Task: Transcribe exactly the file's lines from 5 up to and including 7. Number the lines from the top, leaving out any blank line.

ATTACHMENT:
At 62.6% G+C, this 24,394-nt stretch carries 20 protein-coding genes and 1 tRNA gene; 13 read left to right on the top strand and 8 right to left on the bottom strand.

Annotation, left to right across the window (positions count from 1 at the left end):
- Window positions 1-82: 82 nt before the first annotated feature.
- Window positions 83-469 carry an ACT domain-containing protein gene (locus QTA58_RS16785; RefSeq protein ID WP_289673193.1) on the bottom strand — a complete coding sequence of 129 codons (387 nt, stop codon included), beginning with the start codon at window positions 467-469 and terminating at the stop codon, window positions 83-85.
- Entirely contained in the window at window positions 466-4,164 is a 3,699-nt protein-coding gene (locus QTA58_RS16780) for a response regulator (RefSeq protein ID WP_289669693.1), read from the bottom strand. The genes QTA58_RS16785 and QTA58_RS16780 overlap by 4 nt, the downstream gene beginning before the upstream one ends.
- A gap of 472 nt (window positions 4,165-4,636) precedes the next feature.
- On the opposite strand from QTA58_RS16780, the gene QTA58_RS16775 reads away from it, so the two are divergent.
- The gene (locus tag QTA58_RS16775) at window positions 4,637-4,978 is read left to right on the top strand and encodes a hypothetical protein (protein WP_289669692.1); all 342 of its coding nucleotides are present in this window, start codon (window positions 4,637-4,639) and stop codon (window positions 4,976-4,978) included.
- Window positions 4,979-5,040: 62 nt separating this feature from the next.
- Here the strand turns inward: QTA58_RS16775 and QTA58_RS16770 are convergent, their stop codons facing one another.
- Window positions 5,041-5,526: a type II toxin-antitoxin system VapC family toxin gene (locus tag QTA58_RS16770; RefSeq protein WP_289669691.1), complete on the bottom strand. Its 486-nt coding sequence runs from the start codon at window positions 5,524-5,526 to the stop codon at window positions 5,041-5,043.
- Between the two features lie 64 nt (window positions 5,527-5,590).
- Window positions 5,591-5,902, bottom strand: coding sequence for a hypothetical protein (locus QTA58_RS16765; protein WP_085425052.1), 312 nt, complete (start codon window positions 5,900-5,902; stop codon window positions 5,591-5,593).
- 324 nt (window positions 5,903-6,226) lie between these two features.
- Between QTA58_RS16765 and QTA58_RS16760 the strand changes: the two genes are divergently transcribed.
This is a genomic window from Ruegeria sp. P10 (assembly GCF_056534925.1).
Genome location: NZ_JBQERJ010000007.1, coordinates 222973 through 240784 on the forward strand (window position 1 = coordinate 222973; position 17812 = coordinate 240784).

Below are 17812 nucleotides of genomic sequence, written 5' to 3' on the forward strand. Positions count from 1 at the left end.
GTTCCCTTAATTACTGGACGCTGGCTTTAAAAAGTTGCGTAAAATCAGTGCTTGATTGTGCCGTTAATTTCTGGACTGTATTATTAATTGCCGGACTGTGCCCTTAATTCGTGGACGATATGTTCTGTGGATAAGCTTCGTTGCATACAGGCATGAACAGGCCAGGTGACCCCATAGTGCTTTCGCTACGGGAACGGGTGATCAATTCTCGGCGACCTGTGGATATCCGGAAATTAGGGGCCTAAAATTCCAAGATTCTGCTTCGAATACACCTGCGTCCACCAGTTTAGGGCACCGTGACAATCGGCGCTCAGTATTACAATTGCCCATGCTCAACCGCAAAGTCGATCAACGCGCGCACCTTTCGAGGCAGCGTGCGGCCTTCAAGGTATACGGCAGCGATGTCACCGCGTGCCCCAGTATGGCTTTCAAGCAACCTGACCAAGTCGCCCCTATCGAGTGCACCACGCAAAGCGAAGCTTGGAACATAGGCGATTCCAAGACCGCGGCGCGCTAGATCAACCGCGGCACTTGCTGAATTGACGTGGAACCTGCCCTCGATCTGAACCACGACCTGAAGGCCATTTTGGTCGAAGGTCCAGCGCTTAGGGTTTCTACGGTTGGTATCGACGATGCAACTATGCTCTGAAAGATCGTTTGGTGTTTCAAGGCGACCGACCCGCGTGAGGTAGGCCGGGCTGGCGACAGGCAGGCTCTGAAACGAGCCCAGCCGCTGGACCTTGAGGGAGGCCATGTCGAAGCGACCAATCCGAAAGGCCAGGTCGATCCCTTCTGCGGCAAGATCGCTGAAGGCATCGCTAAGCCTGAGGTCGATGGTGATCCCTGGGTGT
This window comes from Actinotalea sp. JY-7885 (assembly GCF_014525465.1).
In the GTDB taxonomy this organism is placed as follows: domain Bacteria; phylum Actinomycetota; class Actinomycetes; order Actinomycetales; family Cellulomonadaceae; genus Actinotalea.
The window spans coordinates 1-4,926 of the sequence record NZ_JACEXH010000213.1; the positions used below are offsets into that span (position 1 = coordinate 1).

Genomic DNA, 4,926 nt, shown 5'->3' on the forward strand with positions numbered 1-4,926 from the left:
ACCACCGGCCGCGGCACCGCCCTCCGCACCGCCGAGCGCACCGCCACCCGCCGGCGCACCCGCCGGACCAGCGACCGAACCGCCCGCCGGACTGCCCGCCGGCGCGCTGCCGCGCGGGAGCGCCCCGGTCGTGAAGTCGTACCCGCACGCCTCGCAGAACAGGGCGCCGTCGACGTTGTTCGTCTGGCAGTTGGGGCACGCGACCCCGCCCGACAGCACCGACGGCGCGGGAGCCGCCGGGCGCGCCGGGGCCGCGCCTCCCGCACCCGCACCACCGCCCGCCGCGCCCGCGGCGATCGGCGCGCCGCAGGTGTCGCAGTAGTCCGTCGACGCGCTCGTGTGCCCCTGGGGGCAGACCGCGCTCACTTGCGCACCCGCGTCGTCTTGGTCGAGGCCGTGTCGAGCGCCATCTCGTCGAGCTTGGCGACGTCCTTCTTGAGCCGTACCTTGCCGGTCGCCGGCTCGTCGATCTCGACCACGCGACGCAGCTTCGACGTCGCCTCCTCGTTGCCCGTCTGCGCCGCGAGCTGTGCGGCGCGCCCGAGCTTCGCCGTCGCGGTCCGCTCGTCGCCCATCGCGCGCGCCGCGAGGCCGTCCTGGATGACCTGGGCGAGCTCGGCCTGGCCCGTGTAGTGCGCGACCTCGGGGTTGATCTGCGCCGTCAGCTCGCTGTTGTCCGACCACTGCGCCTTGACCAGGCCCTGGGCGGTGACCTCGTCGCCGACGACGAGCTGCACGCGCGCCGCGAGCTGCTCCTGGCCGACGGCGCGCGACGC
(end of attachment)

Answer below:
- Entirely contained in the window at window positions 466-4,164 is a 3,699-nt protein-coding gene (locus QTA58_RS16780) for a response regulator (RefSeq protein ID WP_289669693.1), read from the bottom strand. The genes QTA58_RS16785 and QTA58_RS16780 overlap by 4 nt, the downstream gene beginning before the upstream one ends.
- A gap of 472 nt (window positions 4,165-4,636) precedes the next feature.
- On the opposite strand from QTA58_RS16780, the gene QTA58_RS16775 reads away from it, so the two are divergent.